AJ Ellis wrote another great guest-post at ESPN Insider (no subscription required) that provides some key insight on how they prepare for a game. Specifically, he details the preparation and outcome from Clayton Kershaw's most recent start against the Angels.
In a pregame meeting AJ writes that they discussed the strengths and weaknesses of the Angel batters (especially right-handed), and decided they would attack their hitters on the outside of the plate; while ignoring Kershaw's strength of "pound(ing) right-handed hitters inside."
The trouble is the Angels have a bunch of great hitters who feast on pitches on the inner half. So in our pregame meeting, we decided to scrap Kersh’s strength and try to work the outer half of the plate toward those hitters' statistical weaknesses. Three innings and three earned runs later, we both realized we compromised our typical game plan in favor of the numbers our computer spewed out regarding hitters' results versus left-handed pitchers who probably do not own two Cy Young Awards or pitch with the will and ferocity Kersh does.As you would recall, Clayton got shelled in the early going of that game. He allowed seven hits in the first three innings; four of them for extra bases. However, after their adjustment Kershaw cruised, and the Dodgers would eventually win the game on a walk-off flub (fielders choice) to score Juan Uribe by Andre Ethier.
Realizing the error of our ways, we went back to what Kersh does well, and he cruised the rest of the way. After giving up seven hits and striking out just one batter in his first three innings because of our dumb game plan, Kersh allowed no hits and struck out six in his final four frames. Lesson learned.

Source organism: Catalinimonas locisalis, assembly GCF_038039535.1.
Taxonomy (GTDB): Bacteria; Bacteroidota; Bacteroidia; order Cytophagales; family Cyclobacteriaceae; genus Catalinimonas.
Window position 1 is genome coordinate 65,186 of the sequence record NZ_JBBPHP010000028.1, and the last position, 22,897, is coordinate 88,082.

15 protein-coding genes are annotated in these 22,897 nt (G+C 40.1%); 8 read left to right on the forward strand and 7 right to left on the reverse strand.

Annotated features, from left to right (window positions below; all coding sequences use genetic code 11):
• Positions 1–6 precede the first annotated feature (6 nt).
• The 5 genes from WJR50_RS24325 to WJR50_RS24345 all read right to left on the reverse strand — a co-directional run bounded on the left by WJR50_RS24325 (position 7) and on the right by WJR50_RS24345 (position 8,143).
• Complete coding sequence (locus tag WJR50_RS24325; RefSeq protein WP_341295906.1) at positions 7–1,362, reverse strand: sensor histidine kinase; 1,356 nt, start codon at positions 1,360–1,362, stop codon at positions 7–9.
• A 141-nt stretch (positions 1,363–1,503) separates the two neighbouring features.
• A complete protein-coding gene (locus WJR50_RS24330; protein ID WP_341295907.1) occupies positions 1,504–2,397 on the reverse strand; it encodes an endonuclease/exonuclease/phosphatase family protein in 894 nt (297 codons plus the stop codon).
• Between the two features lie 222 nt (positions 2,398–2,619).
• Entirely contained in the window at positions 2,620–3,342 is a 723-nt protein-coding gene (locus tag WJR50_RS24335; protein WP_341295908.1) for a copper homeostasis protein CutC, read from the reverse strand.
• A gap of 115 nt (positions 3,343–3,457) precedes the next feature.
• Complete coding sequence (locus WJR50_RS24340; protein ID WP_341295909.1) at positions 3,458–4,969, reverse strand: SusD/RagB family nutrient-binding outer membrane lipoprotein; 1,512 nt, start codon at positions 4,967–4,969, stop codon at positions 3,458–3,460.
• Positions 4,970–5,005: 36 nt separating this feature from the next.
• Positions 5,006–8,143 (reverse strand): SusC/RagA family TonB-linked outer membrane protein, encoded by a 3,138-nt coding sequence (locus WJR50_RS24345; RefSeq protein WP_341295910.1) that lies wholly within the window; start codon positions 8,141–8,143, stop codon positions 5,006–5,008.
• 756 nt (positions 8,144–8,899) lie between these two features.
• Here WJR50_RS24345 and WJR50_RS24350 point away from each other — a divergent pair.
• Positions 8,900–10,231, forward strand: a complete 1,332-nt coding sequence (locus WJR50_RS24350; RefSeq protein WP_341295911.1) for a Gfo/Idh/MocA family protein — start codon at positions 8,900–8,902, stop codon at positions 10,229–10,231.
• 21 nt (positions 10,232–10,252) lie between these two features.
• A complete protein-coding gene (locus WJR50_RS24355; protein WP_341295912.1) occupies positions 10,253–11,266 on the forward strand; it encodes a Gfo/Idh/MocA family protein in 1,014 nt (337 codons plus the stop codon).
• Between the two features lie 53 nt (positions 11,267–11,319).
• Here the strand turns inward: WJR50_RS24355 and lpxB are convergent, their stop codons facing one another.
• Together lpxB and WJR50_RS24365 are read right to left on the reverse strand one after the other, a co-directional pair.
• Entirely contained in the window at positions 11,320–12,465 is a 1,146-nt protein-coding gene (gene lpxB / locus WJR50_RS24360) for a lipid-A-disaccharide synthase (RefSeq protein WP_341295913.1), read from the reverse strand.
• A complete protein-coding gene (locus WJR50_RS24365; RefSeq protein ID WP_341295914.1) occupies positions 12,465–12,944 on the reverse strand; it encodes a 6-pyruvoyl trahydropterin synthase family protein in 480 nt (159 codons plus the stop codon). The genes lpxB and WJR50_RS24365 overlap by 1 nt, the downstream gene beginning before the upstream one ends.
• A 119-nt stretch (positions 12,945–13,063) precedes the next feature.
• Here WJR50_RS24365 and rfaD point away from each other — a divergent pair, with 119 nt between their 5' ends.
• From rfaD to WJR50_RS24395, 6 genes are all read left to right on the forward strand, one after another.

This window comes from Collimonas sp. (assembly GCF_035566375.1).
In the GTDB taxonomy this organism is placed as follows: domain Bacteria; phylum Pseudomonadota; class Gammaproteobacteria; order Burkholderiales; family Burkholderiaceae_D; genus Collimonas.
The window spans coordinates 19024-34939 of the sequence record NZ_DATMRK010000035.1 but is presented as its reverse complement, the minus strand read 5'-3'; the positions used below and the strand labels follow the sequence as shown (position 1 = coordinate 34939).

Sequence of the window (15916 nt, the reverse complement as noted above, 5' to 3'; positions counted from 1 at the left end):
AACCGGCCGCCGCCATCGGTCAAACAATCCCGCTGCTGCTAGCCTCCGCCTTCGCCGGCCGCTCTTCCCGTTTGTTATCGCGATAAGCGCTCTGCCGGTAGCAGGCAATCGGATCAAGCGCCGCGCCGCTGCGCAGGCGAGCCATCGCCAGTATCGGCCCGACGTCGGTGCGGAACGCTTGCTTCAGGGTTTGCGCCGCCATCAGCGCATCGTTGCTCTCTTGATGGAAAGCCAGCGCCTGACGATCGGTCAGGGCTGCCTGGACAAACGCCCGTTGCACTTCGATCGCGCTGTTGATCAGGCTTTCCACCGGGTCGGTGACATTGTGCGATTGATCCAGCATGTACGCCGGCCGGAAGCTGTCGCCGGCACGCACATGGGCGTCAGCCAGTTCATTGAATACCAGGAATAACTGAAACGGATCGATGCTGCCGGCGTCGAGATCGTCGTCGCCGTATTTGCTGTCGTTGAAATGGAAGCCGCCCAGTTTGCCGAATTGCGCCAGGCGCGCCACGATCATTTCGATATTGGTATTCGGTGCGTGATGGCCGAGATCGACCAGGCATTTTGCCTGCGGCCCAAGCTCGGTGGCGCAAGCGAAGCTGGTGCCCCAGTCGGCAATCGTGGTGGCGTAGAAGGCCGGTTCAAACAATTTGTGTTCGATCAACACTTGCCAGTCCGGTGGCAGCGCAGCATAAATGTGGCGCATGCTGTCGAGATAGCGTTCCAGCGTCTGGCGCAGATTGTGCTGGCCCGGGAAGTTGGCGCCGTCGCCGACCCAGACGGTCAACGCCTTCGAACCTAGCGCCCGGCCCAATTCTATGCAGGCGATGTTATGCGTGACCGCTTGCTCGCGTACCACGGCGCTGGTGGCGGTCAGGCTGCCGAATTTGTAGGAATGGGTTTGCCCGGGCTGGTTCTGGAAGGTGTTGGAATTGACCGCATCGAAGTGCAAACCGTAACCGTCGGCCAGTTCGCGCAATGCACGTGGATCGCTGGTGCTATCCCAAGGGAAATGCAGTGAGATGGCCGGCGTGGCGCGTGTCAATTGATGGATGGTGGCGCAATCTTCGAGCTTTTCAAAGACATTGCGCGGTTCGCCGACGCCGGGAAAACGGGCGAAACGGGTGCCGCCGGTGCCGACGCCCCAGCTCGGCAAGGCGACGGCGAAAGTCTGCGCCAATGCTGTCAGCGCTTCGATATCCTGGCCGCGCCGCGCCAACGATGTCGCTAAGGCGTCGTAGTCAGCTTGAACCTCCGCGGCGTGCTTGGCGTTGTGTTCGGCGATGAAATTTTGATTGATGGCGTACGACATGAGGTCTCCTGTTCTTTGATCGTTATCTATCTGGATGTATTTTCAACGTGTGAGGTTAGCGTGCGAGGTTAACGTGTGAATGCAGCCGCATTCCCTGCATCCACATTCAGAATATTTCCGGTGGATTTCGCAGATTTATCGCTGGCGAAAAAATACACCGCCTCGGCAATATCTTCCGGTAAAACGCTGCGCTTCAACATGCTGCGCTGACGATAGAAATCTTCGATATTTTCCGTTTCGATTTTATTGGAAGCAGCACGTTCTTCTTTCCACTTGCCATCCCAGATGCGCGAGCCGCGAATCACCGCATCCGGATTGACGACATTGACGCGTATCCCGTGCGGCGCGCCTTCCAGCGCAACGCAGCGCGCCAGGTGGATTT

It's always great to get this kind of information about the process pitchers, along with their catchers, go through for each start. It's like getting a little glimpse at the "game within the game" that fans rarely have an opportunity to see or experience.
And surprisingly, this wasn't even the best part of the article. AJ Ellis sings the praises of former Dodger catcher Brad Ausmus for letting him in on a little secret. Ausmus details for AJ how best to approach each batter with the following checklist:
1. How aggressive is the hitter on the first pitch?And he writes that this list is to avoid information overload... Oy Vie!... I think my mind just exploded.
2. Does that change with runners in scoring position?
3. Where exactly does the hitter do his damage?
4. On what types of pitches?
5. In or away?
6. Ahead in the count only?
7. What are the hitter's two-strike chase zones on both fastballs and off-speed pitches?
I absolutely suggest taking some time to read the entire thing. (For the moment, at least, no ESPN subscription is required) AJ goes into much greater detail on the process he goes through when calling pitches, and some of the specific tendencies of certain pitchers.
In the end, I'll leave you with one quote that I believe encapsulates why I believe AJ is so great behind the plate.
I've learned there has to be a marriage of stats and strengths. I try to find that balance every time I throw a sign down.Photo at the very top, via Jon SooHoo/LA Dodgers 2014.
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